Know your terms: 
Top mount: freezer on top, fridge on bottom 
Upside-down: fridge on top, freezer drawer on bottom 
Side-by-side: fridge and freezer side by side 
French door: double doors on top and freezer drawer on bottom

Sinkware

A well-designed and well-functioning sink is a must for any busy household. Today’s sink manufacturers offer a range of shapes and sizes to suit every kitchen; from ultra-simple, single bowl sinks to heavy duty, three-bowl sinks as well as the more traditional butler’s sinks.

Stainless steel is still the most popular choice of finish for a modern kitchen because of its strength, heat resistance and high levels of hygiene. Most butler’s sinks are constructed from fireclay porcelain and are often handmade. Some solid-surface benchtops are also designed to incorporate a seamless sink area. Ultracontemporary, these designs are very popular because there are no joins to catch grime, making them easy to clean and look fabulous.

If a sink is not incorporated into the benchtop it will either be top-mounted, inset or undermounted. A top-mounted sink sits on top of the benchtop (more commonly seen in bathrooms), an inset sink has a lip that sits on top of the benchtop with the body of the sink underneath and an undermount sink is installed below the benchtop.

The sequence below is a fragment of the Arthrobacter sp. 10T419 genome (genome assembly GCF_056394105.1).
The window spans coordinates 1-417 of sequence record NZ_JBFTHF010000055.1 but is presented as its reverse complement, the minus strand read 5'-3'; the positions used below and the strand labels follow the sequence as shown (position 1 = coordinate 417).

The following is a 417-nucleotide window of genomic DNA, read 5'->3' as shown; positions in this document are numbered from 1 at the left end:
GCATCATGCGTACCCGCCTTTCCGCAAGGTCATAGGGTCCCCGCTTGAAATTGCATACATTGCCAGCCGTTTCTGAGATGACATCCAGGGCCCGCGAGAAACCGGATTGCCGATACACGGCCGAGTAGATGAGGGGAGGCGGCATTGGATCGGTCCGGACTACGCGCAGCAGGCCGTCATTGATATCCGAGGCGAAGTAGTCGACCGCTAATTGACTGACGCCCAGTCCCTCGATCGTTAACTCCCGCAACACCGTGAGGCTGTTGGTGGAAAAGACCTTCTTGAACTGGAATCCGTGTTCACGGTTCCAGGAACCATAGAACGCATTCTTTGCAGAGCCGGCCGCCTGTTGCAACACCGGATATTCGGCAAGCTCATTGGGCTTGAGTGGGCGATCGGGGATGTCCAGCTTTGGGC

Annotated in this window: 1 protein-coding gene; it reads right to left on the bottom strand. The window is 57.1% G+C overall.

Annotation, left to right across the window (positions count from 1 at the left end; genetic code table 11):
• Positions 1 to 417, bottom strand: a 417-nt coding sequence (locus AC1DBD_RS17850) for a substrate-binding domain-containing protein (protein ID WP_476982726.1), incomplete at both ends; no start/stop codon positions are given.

Many sink manufacturers also offer a range of complementary accessories to make the sink more functional. Accessories can include cutting boards, drainers, sliding panels, colanders, strainers, racks, bowls and more. You should look for versatility in your new sink and consider what you will need to wash up. If, for example, you use many large pots and pans, it’s essential your sink has the capacity to meet this requirement.

Doug Trewin, Marketing and Export Manager for Tasman Sinkware (manufacturer of Oliveri sinks), knows that the best way to choose the right sink is to consider the makeup of your family. “For smaller households, especially those with a dishwasher, bowl-only sinks (when used in conjunction with stainless-steel utility trays and other accessories) are often sufficient,” he says. “Bigger families tend to steer towards larger sinks with multiple bowls and at least one drainer as the larger sinks extend the wet area space in the kitchen.”